With the coronavirus pandemic continuing to take its toll across the United States and the number of cases surging in many areas nationwide, missed housing payments are emerging as a growing trend.
The National Multifamily Housing Council (NMHC) Rent Payment Tracker report, for example, found that 77.4% of apartment households made a full or partial rent payment by July 6. That’s down 2.3 percentage points from the share who paid rent through July 6 last year, and down 3.4 percentage points from the share that had paid by June 6 this year.
The share of apartment households making a full or partial payment by the 6th of the month had hovered above 80% for the previous two months. The NMHC had been touting renters’ ability to keep up with their rent payments throughout the pandemic, but with government benefits set to dwindle later in July, NMHC President Doug Bibby expressed concern that further missed payments could be coming.
“It is clear that state and federal unemployment assistance benefits have served as a lifeline for renters, making it possible for them to pay their rent,” Bibby said. “Unfortunately, there is a looming July 31 deadline when that aid ends. Without an extension or a direct renter assistance program, that NMHC has been calling for since the start of the pandemic, the U.S. could be headed toward historic dislocations of renters and business failures among apartment firms, exacerbating both unemployment and homelessness.”
Meanwhile, rental website Apartment List reported that a “historically high number of renters and homeowners” were unable to pay their full housing bill for the fourth straight month.
Apartment List’s data revealed that 32% of Americans couldn’t pay their full rent or mortgage bill during July’s first week, with 13% making a partial payment and 19% managing no payment at all. That’s up from 30% in June (11% partial/19% no payment) and 31% in May (9% partial/22% no payment).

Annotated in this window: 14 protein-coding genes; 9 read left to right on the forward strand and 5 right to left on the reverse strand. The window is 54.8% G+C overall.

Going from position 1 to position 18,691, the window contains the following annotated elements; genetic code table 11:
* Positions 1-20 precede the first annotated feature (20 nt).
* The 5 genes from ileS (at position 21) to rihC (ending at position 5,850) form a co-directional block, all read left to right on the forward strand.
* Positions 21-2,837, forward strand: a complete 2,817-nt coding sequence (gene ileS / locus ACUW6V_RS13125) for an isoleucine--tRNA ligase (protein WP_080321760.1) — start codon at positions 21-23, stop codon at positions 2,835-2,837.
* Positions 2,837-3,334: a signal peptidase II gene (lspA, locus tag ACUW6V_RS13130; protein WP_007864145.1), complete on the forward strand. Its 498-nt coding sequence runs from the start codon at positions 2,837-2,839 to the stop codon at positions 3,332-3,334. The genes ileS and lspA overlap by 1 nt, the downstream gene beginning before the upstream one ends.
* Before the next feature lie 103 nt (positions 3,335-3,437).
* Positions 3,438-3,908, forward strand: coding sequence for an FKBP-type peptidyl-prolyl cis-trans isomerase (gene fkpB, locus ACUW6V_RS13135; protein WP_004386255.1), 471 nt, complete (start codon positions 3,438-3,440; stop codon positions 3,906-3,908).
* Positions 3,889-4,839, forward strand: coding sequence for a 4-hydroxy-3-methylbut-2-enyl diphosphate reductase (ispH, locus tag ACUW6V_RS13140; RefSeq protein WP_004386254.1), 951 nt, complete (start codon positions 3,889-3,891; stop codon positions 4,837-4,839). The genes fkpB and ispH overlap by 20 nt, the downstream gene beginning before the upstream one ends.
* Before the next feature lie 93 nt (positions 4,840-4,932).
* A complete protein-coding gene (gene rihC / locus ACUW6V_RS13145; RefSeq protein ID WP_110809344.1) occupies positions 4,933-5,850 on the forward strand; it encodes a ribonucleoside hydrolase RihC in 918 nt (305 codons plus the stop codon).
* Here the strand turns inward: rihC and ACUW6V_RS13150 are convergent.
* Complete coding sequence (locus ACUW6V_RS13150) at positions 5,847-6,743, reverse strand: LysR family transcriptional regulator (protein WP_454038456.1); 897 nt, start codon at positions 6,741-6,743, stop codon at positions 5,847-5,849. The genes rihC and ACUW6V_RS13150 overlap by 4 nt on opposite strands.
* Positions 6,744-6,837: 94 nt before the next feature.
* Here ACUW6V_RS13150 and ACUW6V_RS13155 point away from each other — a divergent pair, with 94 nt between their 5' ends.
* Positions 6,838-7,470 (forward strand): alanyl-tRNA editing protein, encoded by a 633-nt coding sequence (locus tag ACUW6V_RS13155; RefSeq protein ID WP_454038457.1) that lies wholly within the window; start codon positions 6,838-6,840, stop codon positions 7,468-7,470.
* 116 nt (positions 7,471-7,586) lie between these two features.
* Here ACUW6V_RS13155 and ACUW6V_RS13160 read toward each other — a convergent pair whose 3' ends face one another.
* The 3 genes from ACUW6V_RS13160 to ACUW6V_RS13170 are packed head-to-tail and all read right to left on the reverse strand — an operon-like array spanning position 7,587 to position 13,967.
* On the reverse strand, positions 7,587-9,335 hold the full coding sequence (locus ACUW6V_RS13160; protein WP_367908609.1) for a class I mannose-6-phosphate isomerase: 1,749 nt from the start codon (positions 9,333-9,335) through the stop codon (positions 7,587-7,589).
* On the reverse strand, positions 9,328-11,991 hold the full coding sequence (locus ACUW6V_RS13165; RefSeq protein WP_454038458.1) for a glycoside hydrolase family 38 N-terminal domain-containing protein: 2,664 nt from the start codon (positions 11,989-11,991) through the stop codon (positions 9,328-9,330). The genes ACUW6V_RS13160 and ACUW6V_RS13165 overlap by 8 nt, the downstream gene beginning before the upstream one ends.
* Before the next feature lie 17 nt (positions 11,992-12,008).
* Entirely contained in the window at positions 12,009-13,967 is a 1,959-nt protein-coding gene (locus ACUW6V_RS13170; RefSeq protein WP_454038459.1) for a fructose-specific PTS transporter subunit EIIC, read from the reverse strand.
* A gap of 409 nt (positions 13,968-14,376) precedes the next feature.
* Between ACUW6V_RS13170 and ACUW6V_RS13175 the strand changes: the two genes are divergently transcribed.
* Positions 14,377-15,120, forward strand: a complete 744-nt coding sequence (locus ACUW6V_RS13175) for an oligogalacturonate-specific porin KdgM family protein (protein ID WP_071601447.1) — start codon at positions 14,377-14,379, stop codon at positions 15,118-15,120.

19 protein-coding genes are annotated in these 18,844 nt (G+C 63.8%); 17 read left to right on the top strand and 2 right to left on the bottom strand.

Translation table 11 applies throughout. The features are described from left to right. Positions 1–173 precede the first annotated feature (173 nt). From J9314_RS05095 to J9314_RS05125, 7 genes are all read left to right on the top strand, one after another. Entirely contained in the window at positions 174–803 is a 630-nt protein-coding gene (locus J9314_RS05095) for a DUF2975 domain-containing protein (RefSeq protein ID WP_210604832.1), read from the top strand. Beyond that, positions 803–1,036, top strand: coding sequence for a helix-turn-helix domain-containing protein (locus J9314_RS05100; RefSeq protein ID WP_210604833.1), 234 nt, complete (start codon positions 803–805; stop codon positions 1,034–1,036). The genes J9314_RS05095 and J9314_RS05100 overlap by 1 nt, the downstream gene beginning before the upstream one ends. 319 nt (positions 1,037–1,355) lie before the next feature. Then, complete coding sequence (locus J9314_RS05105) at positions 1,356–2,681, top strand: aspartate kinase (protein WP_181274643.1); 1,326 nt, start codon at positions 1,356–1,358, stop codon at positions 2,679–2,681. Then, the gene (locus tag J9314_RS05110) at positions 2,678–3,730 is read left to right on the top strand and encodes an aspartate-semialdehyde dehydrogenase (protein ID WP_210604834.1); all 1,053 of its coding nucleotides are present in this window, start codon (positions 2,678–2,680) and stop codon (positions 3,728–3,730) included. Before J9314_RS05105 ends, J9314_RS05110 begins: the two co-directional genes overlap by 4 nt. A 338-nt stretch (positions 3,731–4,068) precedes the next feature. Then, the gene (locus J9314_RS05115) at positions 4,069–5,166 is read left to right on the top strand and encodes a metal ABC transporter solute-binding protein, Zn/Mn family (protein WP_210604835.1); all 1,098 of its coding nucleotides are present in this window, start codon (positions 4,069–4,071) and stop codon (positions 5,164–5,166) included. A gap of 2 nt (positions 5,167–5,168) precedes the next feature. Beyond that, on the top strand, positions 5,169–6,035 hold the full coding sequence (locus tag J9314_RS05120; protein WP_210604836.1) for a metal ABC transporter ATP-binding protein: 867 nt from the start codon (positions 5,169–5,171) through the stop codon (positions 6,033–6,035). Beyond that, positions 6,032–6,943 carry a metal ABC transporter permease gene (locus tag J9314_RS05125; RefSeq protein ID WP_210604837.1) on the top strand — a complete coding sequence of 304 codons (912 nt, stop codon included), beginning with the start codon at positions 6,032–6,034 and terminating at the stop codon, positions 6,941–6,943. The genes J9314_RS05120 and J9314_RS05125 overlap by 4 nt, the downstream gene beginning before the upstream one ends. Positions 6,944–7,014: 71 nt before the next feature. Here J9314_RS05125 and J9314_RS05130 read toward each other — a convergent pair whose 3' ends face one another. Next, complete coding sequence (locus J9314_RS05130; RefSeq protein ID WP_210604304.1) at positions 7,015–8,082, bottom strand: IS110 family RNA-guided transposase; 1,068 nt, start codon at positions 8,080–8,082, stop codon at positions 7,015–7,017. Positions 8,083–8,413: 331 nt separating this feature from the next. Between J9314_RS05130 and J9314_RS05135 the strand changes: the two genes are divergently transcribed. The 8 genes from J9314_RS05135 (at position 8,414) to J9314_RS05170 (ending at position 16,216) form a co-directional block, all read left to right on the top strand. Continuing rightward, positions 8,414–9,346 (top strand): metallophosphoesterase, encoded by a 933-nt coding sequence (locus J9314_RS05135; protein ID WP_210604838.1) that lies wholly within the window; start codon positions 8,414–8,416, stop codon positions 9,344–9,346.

Renters, according to Apartment List, struggled more than homeowners, with 36% of renters and 30% of homeowners failing to make full on-time payments. Most payments missed during the month’s first week continue to be made up late; 89% of respondents said that they had paid their June bill in full by the first week of July, closely matching with end-of-month payment rates for prior months.
The two studies have different methodologies (the NMHC tracker is based on a weekly survey of 11.4 professionally managed apartment units throughout the country, while Apartment List relies on a representative monthly survey of over 4,000 participants) and target demographics (the NMHC tracks only renters, while Apartment List’s survey targets both owners and renters), but both show troubling trends just as financial help for renters is set to expire. And while federal protections against evictions and foreclosures have been extended into August, more and more Americans are viewing the loss of their homes as a potential issue.
Asked by Apartment List about their level of concern about an eviction in the next six months, 9% of renters said that they were “very concerned,” while another 12% responded that they were “extremely concerned.” That’s up from 7% and 11%, respectively, in June. Polled on their level of concern about a foreclosure in the same timeframe, 8% of homeowners were “very concerned,” while 9% were “extremely concerned” — up from 6% and 8%, respectively, during the previous month.
There is real concern that eviction and foreclosure moratoria on various levels could end before renters and homeowners can get their financial ducks in a row, Apartment List reported. That could not only lead to people losing their homes, but also other ripple effects all over the multifamily market.
“If local displacement bans are allowed to expire before local economies begin to recover, the missed payments we have been tracking over the past four months could lead to a wave of downgrade moves as renters and homeowners seek more affordable housing,” wrote researchers Rob Warnock and Chris Salviati of Apartment List. “Already we are witnessing unprecedented declines in rent prices as demand for expensive housing wanes.”